While many cold sores will go away without the need for treatment, if you are experiencing pain we may prescribe a topical anesthetic to reduce your discomfort. There are also overthe-counter treatments that speed up healing and reduce pain. However, for those with severe infections your dermatologist may also prescribe an oral antiviral medication.
Those with weak immune systems and those who become dehydrated as a result of cold sores may need to go to the hospital to prevent further problems and to receive oral antivirals.
While you cannot cure the virus that causes cold sores, there are certainly ways to reduce your symptoms. Talk to your dermatologist to find out more!
Exercise and weight loss can improve your health and appearance, but sometimes layers of fat remain even after you've reached your goal weight. Luckily, it's easy to get rid of stubborn fat with laser body contouring treatments. San Antonio, TX, dermatologist Dr. Linda Banta provides a variety of cosmetic treatments designed to help you look your best.
What is body contouring?
Body contouring is used to remove fat and firm and reshape your body. Until recently, liposuction and CoolSculpting were the primary body contouring options. Although both are effective, skin sensation changes or infections can occur with liposuction, while nerve damage is a possibility if you choose CoolSculpting.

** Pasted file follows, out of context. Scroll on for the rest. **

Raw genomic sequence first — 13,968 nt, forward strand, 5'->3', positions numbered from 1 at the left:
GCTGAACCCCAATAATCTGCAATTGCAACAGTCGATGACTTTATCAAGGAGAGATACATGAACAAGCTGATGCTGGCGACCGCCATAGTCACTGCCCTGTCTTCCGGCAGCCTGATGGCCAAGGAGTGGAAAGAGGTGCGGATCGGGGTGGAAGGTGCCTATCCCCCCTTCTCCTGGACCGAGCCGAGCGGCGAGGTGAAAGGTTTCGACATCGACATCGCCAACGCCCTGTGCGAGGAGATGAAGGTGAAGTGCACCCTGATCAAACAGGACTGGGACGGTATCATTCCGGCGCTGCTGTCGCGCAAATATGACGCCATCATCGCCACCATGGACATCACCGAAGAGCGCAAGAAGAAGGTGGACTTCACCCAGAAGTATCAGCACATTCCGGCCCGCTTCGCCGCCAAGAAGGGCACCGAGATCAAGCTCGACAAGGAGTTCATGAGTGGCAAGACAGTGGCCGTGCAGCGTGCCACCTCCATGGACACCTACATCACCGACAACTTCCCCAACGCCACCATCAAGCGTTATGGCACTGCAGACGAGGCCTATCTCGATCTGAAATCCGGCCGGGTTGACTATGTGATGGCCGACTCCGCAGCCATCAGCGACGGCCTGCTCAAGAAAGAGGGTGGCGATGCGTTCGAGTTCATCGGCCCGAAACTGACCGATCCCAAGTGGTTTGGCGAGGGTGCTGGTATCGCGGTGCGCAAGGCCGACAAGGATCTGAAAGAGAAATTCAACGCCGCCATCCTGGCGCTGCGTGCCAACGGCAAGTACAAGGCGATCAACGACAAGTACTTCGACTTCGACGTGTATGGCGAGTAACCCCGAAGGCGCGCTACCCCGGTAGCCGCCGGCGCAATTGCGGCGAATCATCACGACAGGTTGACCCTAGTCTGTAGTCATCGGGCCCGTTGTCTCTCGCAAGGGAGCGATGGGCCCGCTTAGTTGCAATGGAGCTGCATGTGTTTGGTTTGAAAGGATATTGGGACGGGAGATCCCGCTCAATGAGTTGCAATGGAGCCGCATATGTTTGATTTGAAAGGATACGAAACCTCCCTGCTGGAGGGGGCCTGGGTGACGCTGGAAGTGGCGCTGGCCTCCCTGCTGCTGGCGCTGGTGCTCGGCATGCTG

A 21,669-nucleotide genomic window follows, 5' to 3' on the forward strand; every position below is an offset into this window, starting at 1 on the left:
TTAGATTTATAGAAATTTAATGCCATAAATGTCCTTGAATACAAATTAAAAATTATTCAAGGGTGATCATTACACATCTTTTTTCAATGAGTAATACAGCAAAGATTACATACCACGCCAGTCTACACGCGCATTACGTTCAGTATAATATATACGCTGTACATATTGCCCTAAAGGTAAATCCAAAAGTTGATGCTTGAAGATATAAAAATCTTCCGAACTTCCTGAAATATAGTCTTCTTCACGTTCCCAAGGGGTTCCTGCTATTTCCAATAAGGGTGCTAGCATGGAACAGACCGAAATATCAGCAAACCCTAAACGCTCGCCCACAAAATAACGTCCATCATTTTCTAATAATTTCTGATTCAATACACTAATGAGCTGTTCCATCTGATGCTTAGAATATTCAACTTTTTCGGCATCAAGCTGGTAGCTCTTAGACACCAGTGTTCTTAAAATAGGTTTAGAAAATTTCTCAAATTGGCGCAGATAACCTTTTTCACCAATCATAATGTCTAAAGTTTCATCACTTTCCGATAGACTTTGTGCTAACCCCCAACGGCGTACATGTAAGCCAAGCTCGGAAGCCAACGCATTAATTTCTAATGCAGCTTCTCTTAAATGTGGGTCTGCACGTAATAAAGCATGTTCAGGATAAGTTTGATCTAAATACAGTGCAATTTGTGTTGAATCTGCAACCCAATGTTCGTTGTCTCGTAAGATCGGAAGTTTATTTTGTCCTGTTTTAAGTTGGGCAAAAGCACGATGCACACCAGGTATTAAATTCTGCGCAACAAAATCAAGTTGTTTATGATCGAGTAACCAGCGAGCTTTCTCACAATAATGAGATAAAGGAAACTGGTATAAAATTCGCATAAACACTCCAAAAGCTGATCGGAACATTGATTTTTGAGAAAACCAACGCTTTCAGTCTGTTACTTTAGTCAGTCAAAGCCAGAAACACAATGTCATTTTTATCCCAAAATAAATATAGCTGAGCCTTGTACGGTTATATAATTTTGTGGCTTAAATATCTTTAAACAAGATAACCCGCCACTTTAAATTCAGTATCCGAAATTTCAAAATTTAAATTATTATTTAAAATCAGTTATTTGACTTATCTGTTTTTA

SculpSure, the newest contouring option, eliminates fat but doesn't cause any of the issues associated with other body contouring methods. SculpSure is an excellent choice if you want to eliminate fat in your abdomen, love handles, back or thighs.
How does SculpSure Work?
FDA-approved SculpSure uses heat generated by a laser to destroy fat cells under your skin without damaging your skin or cells surrounding the fat cells. Once fat cells are destroyed, they can't grow back. The cells destroyed by the laser are eliminated by your body's lymphatic system during the next three months. You'll probably begin to notice changes in as little as six weeks after SculpSure treatment, but won't see the full effects of treatment until 12 weeks.
What benefits does SculpSure offer?
SculpSure offers these advantages:
- A Non-Surgical Contouring Option: Unlike liposuction, no surgery or anesthesia is required for SculpSure treatments.
- Quick Treatments: Treatment only takes about 25 minutes.
- No Downtime: You can return to your normal activities as soon as you leave your San Antonio dermatologist's office.
- Increased Collagen Production: SculpSure increases production of collagen and elastin, two proteins that keep your skin young and firm.
Would you like to improve your appearance with SculpSure? Call San Antonio, TX, dermatologist Dr. Banta at (210) 494-0504 to schedule your appointment.
Rashes will happen to most people at some point during their lifetime, whether it’s from coming in contact with poison ivy while on a camping trip or from an allergic reaction to a skincare product. While most rashes aren’t anything to worry about, we know that the other symptoms that accompany them—redness, itching and burning—can be annoying. Find out the most common causes for rashes and when your rash requires an evaluation from a dermatologist.
What causes a rash?
There are a variety of reasons rashes develop. Your rash could be caused by:
- Contact dermatitis
- Certain medications
- Heat rash
- Viral infections
- Asthma or allergies
- Bug bite
- Poison ivy, oak and sumac
When do you seek medical attention?